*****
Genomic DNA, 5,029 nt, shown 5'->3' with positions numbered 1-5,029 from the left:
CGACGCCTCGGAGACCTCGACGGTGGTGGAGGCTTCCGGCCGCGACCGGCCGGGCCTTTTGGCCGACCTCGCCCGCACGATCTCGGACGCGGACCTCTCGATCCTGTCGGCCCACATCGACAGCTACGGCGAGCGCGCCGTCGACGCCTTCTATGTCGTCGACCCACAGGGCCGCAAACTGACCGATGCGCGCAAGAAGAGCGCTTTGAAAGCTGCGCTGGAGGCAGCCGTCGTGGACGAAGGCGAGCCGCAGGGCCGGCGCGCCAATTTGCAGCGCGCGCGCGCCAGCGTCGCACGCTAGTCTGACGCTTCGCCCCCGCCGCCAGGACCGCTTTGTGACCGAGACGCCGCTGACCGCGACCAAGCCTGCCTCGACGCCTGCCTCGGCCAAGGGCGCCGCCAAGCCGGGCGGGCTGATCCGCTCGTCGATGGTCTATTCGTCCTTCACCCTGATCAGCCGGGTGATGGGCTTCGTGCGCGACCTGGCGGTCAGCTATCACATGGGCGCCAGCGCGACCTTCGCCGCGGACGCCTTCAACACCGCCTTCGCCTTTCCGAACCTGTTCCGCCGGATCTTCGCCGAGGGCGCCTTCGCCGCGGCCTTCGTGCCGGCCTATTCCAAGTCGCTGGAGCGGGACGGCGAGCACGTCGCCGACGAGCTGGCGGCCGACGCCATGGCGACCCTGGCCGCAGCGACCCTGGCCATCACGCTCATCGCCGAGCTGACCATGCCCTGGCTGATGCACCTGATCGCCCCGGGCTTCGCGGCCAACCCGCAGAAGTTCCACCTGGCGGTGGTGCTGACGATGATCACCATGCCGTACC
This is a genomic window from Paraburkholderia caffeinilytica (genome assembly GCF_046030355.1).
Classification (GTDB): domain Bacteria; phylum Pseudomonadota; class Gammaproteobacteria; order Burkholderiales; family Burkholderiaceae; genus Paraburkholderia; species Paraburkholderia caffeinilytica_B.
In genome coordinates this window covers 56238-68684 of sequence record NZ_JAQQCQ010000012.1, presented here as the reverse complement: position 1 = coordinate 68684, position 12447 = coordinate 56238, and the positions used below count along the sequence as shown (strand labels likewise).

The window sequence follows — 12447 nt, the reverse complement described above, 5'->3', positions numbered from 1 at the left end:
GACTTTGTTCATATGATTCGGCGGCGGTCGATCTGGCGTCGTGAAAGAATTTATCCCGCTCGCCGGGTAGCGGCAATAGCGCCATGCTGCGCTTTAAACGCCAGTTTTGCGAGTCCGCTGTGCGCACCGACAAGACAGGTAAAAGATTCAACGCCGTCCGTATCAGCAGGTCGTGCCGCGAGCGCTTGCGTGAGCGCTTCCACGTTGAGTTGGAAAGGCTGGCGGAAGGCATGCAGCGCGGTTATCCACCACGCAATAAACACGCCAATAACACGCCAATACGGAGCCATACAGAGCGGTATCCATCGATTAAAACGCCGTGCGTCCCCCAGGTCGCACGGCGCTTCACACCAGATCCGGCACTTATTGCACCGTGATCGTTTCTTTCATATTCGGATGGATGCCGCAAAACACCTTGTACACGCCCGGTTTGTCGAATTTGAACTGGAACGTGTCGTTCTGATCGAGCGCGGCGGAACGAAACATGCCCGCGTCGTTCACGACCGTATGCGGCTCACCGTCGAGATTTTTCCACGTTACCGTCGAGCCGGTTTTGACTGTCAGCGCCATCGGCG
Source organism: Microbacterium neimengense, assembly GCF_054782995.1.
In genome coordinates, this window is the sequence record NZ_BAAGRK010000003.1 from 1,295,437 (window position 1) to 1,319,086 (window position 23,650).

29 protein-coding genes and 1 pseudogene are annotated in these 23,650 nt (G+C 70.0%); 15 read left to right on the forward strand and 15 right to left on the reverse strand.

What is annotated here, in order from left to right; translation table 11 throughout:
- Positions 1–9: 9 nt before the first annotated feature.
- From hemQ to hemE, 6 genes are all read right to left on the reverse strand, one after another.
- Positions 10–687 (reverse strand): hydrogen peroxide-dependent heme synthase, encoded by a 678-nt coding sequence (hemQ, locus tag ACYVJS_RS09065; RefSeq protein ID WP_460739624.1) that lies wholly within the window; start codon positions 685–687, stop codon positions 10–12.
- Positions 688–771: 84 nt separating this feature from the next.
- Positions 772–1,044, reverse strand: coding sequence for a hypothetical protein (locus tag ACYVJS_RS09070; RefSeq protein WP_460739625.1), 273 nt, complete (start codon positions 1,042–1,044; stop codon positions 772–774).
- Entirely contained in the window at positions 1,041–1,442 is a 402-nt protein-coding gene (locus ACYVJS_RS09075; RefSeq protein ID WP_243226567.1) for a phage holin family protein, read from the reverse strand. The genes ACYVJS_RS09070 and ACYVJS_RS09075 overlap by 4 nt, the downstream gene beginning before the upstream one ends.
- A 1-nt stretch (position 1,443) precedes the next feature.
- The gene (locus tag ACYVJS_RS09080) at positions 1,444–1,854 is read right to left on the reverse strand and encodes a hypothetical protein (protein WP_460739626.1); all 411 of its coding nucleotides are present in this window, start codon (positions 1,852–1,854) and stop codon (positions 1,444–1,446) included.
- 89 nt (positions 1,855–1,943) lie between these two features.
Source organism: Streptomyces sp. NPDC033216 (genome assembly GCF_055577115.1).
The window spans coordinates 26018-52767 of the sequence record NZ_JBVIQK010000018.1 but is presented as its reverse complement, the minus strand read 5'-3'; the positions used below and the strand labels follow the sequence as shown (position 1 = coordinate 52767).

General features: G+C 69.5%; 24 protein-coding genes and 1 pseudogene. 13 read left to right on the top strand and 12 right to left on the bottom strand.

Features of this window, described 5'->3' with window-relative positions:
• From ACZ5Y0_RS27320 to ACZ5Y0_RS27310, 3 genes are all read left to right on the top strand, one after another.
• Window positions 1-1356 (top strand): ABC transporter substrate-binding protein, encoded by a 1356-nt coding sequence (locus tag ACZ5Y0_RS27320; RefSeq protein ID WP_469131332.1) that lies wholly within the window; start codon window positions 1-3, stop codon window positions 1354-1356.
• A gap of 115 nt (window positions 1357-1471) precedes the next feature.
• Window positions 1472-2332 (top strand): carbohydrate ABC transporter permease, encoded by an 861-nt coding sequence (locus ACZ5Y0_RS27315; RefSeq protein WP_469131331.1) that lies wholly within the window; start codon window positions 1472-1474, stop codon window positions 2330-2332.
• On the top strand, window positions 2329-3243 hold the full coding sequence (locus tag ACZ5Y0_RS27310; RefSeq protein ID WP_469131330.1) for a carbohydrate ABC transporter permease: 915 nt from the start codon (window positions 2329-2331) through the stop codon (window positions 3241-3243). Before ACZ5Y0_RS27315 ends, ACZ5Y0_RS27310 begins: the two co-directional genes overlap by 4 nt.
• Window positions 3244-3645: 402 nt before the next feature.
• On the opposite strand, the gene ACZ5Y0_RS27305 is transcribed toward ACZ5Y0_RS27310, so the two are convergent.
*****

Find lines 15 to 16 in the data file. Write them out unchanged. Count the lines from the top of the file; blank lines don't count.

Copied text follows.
- Positions 688–771: 84 nt separating this feature from the next.
- Positions 772–1,044, reverse strand: coding sequence for a hypothetical protein (locus tag ACYVJS_RS09070; RefSeq protein WP_460739625.1), 273 nt, complete (start codon positions 1,042–1,044; stop codon positions 772–774).